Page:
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It Was One Historic Celebration!

For nearly twenty years, a giant party overtook Richmond each June. Founded in 1976 to celebrate the arts, the June Jubilee was coordinated by the Arts Council of Richmond and the City of Richmond, with main funding from the National Endowment…

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The Park with a Rich Past

In 1908, the publisher of the Richmond Times-Dispatch died. The next year, Joseph Bryan’s widow bought a 262-acre estate called Rosewood and gave it to the City of Richmond to establish a free public park called Bryan Park in her…

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Creek Beneath the Streets

The original 1737 layout of Richmond placed the heart of the city in a verdant valley.  This valley was named after the creek that formed it. The Powhatans called the creek Shacahocan – meaning stone – for the rocky outcropping…

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Women’s Rights in Virginia

Equality of rights under the law shall not be denied or abridged by the United States or by any state on account of sex. In 1923, Alice Paul (1885 -1977), suffragist, feminist, and one of the primary strategists for the…

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Robert E. Lee’s Place in Richmond

As long as Richmonders have commemorated their past, disagreement has shaped how that past should be memorialized – if at all. The effort to build the Robert E. Lee equestrian statue, the first of the monuments on Monument Avenue, was…

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Center of Retail Attention

For much of Richmond’s history, all travel between Williamsburg and Charlottesville was dependent on one downtown street. Broad Street, named H Street until 1844, was a commercial hub for Richmonders and travelers alike all year long. Through the centuries, nearly everything…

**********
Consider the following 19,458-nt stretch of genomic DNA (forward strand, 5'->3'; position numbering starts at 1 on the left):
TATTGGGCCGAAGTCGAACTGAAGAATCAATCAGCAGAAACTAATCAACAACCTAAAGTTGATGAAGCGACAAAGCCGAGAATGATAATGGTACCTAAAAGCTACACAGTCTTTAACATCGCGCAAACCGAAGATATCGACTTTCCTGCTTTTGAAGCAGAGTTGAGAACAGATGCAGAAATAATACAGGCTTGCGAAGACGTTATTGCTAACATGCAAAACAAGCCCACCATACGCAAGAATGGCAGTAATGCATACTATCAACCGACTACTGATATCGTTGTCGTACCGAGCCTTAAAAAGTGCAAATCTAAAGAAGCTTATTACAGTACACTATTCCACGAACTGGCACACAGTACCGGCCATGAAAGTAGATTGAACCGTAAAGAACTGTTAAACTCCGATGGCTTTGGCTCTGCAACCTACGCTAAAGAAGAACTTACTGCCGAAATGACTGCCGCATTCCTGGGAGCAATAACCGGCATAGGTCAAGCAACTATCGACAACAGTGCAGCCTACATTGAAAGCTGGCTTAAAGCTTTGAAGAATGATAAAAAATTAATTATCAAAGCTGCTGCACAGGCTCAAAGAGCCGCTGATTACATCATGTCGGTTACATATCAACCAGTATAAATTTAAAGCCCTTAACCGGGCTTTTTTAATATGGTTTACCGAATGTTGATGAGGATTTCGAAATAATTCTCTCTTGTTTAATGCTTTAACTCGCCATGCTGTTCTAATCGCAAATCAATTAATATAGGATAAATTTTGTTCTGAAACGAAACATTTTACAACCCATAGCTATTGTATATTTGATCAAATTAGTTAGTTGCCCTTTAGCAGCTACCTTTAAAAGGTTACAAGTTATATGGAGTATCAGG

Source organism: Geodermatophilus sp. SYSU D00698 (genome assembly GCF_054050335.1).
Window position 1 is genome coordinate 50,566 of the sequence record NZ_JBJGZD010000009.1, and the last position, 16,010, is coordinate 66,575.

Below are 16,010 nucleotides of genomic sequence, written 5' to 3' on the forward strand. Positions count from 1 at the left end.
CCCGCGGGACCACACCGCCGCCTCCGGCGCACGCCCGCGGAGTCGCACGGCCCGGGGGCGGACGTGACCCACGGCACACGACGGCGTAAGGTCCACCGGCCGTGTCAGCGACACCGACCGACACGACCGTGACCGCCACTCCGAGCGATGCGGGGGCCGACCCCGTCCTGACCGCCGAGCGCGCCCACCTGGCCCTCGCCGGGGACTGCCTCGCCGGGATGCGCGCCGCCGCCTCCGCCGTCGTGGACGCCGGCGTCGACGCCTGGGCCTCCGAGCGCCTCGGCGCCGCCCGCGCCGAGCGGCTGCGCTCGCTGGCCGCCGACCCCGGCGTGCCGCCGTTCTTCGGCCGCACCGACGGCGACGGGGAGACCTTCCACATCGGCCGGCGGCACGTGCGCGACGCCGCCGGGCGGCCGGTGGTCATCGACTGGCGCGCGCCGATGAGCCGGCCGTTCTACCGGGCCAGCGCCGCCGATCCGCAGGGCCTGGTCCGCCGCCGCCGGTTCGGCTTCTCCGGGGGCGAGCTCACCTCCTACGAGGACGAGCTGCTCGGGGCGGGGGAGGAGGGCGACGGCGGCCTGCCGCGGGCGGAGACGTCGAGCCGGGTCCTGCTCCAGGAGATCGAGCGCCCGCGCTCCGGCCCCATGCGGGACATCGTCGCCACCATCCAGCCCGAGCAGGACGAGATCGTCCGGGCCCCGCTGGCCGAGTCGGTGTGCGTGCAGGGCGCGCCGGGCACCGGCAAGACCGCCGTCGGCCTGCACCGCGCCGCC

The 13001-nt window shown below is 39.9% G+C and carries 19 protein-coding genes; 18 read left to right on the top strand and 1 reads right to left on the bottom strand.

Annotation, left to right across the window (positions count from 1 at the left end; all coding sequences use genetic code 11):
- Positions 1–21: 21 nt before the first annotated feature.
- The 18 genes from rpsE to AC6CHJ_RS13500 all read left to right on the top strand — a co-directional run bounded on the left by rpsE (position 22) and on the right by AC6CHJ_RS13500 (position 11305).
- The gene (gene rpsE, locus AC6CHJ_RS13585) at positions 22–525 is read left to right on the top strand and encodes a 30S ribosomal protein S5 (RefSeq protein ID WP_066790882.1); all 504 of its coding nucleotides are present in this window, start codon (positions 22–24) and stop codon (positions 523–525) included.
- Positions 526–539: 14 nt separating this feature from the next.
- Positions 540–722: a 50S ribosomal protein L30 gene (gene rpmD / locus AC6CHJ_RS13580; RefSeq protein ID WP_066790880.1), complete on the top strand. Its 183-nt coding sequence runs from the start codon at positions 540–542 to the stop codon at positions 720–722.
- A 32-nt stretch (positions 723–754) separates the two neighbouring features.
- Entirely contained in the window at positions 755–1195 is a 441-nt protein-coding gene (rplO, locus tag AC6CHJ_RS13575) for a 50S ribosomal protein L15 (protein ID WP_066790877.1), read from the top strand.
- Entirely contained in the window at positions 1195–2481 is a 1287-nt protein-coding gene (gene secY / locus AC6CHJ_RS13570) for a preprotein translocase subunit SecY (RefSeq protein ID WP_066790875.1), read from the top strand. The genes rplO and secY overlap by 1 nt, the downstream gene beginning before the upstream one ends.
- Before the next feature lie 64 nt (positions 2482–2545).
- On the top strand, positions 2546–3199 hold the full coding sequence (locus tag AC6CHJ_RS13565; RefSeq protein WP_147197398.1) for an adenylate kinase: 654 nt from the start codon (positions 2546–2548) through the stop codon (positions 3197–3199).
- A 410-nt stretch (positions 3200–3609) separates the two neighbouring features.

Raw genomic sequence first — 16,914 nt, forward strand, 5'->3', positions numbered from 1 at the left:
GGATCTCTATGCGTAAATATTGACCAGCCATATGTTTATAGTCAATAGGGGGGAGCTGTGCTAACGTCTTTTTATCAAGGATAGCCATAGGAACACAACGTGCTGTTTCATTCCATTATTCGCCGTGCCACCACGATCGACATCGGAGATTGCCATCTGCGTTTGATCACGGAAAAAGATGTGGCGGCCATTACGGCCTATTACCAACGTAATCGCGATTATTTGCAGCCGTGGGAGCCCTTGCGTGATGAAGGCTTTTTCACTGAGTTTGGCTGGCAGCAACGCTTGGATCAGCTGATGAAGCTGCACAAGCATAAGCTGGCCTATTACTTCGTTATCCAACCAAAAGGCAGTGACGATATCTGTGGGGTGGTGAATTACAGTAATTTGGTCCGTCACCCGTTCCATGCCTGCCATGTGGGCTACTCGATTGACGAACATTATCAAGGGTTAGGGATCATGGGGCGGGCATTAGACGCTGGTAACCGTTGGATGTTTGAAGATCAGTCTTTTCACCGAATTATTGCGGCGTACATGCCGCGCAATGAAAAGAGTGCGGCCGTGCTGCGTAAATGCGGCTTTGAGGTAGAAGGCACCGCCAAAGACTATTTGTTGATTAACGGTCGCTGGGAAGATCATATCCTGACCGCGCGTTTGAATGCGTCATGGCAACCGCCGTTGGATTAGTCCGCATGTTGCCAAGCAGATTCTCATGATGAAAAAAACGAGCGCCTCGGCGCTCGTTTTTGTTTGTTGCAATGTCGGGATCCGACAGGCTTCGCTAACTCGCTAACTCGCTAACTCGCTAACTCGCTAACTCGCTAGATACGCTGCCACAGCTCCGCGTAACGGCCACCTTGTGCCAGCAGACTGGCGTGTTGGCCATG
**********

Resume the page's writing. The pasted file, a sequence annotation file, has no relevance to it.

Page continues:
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Richmond’s Education History

Before the city appropriated funds for the secondary education of African American children, that instruction was given at the Colored Normal School. Historically, “normal schools” trained teachers of all races. Founded in 1865 with the help of Freedmen’s Bureau funds,…

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Richmond’s History Maker

In 1899, the Independent Order of St. Luke was teetering toward bankruptcy. A benevolent society that provided burial insurance for members of Richmond’s African American community, the organization had just a thousand members and a little over thirty dollars in its…

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Making History on the Rocks

From shipping and hydropower to fishing, boating, and bathing (yes, the traditional kind!), early life in Richmond revolved around the James River. Although the river was the primary reason for the city’s founding, by the mid-twentieth century, it had become…

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